But regardless of your primary purpose, this mic is a must-have for studios of all shapes and sizes.
The Best All-Around Dynamic Mic on the Planet
While not traditionally marketed as a vocal microphone…
The Sennheiser MD421 is widely regarded as the Best All-Around Dynamic Mic on the planet.
It works on electric guitar, drums, bass, percussion, and almost anything you can think of.
And it’s just as amazing on vocals as well.
Just like the previous mic on the list, it’s been around forever, and has been used on countless iconic recordings…far too many to name.
So if versatility and a classic reputation is what you want, I highly recommend this mic.
A High-End Tube Mic Sound, at an Impressive Price
If you ask pro sound engineers what’s the absolute best kind of microphone for recording vocals…
Most will tell you that nothing beats the sound of a warm vintage tube mic.
Which is advice you won’t hear from most people, simply because tube mics are generally affordable only to pro studios.
Decades ago they were the standard technology of the time, and were used on virtually every hit song of the era.
Today though, due to their scarcity and cost of production, they’re extremely rare, and extremely expensive.
But the main reason they’re so highly prized is their sound. You see, tube mics (just like tube guitar amps) produce a pleasant type of distortion that is flattering to the ears, and can’t really be replicated by any other means.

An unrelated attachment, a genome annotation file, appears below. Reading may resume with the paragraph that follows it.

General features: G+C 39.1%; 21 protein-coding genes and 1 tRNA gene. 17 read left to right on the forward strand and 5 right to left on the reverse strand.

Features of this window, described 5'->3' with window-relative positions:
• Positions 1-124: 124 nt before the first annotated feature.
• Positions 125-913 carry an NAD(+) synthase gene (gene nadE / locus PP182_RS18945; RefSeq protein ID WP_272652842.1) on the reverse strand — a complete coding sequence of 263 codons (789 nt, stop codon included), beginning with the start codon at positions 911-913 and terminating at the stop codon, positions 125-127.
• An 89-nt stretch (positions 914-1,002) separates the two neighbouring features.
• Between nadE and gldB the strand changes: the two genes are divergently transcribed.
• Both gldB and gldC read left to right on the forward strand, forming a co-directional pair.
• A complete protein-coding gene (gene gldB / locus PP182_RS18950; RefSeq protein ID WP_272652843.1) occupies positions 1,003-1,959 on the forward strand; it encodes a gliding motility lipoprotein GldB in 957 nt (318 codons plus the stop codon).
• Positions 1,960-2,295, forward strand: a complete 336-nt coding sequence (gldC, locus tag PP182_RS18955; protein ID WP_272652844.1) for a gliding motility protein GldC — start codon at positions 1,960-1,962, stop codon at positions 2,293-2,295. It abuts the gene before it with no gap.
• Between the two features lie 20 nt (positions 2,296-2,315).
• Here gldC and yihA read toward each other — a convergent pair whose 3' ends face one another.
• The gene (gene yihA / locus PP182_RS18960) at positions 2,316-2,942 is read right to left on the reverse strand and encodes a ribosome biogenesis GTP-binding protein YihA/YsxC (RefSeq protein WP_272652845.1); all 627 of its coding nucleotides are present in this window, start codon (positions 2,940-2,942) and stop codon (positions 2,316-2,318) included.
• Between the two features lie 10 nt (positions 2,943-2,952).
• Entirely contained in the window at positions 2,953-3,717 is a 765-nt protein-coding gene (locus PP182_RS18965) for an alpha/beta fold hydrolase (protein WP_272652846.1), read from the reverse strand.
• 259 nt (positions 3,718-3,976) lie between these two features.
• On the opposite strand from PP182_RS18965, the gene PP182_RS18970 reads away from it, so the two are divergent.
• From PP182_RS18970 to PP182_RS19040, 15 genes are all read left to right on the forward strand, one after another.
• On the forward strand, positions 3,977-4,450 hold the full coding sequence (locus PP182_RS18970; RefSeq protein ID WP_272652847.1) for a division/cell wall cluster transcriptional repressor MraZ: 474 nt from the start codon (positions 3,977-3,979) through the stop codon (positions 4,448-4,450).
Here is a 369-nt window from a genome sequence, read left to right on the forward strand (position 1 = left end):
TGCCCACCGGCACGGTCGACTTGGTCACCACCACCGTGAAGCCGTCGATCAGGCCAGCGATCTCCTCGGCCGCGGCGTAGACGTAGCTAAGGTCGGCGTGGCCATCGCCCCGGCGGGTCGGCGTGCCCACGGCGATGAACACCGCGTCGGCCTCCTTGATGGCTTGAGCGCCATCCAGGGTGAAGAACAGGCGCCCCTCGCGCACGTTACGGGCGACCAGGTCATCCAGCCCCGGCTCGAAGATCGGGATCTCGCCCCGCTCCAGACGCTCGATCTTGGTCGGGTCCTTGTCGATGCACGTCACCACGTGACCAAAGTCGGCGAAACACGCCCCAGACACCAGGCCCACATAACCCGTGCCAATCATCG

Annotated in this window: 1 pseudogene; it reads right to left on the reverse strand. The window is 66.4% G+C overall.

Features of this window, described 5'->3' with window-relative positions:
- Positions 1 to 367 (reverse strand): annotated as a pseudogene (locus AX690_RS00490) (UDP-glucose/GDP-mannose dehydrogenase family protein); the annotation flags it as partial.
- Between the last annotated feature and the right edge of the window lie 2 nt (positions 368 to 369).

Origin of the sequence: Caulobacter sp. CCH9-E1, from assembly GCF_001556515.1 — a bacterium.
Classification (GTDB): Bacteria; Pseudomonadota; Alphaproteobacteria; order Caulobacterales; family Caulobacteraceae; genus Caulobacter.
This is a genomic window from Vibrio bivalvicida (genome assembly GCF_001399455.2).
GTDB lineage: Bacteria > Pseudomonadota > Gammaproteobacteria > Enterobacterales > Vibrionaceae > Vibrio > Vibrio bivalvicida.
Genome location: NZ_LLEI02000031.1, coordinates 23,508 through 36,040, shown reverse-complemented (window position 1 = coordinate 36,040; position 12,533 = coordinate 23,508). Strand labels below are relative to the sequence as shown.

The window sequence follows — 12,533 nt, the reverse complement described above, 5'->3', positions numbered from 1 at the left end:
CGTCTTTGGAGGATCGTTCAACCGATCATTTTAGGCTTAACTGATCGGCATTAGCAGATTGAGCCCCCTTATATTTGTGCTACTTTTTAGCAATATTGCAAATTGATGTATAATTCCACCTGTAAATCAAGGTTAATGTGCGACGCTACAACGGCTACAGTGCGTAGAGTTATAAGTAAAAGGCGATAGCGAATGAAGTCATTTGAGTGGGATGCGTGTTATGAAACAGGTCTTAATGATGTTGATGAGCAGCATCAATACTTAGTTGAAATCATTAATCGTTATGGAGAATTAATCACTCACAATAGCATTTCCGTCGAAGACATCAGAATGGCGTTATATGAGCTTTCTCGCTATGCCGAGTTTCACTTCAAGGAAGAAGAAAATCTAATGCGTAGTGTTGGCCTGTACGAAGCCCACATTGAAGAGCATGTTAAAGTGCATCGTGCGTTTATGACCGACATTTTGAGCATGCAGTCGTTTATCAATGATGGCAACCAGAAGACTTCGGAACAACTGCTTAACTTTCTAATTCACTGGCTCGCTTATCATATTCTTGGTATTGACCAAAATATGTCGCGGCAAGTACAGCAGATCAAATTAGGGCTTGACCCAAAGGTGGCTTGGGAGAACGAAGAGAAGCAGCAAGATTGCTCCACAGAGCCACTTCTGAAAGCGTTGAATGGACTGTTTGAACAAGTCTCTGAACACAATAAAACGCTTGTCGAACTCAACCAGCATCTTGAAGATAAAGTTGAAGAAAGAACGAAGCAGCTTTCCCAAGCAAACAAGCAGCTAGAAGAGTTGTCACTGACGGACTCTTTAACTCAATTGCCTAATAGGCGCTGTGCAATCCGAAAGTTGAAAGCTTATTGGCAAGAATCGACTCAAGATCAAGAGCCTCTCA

For this reason, most tube mics of today cost $3k+, and some vintage models fetch up to 10k.
And while few of us afford that, there’s one great option, the Rode NTK, which is surprisingly affordable.
Check it out:
A Versatile Large Diaphragm Condenser for Home Studios
Of all the mics on this list, the sE Electronics sE2200 is probably the least obvious choice of all.
It’s known neither as a classic mic nor as a vocal mic. But here’s why I chose it:
Since the goal of most home studios is to get maximum functionality from a minimum amount of equipment…
There’s really no better mic to have than a multi-pattern large diaphragm condenser.
In addition to being the standard option for vocals, they’re also a must-have for stereo recording, which every studio does at some point.
And while most mics in this category are insanely expensive, this mic is the one affordable exception.
So if you want the best bang for your buck, this may be the mic for you.
The Very Best Microphone for Recording Vocals….Period.
In home studio circles, many call it the Holy Grail of Vocal Mics.
Because for under $1000, the Neumann TLM 102 is likely the single best price to performance value there is.
Now if you’ve heard of the Neumann Company before, you already know they’re well-known as the makers of the best microphones in the world…especially when it comes to vocals.
However, the vast majority of their flagship microphones cost upwards of $3000 or more.
But with their line of TLM mics, Neumann made their classic sound much more affordable to the average guy.
Among the TLM mics, none is more popular than this one.
Also check out the pricier version: the TLM103 – (Amazon/B&H/Thomann)